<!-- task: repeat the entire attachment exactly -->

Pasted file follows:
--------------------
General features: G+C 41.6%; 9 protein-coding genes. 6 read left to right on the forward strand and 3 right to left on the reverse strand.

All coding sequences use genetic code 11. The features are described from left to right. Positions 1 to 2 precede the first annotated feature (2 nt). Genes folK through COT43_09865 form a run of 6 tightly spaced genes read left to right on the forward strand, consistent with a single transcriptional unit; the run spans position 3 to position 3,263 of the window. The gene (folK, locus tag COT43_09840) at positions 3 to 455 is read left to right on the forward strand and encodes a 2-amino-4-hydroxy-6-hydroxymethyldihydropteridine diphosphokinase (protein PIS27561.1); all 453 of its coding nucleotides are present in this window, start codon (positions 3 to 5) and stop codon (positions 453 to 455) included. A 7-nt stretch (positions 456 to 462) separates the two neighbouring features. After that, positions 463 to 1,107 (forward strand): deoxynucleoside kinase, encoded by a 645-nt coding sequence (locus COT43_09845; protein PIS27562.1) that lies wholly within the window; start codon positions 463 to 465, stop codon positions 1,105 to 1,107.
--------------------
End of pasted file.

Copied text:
General features: G+C 41.6%; 9 protein-coding genes. 6 read left to right on the forward strand and 3 right to left on the reverse strand.

All coding sequences use genetic code 11. The features are described from left to right. Positions 1 to 2 precede the first annotated feature (2 nt). Genes folK through COT43_09865 form a run of 6 tightly spaced genes read left to right on the forward strand, consistent with a single transcriptional unit; the run spans position 3 to position 3,263 of the window. The gene (folK, locus tag COT43_09840) at positions 3 to 455 is read left to right on the forward strand and encodes a 2-amino-4-hydroxy-6-hydroxymethyldihydropteridine diphosphokinase (protein PIS27561.1); all 453 of its coding nucleotides are present in this window, start codon (positions 3 to 5) and stop codon (positions 453 to 455) included. A 7-nt stretch (positions 456 to 462) separates the two neighbouring features. After that, positions 463 to 1,107 (forward strand): deoxynucleoside kinase, encoded by a 645-nt coding sequence (locus COT43_09845; protein PIS27562.1) that lies wholly within the window; start codon positions 463 to 465, stop codon positions 1,105 to 1,107.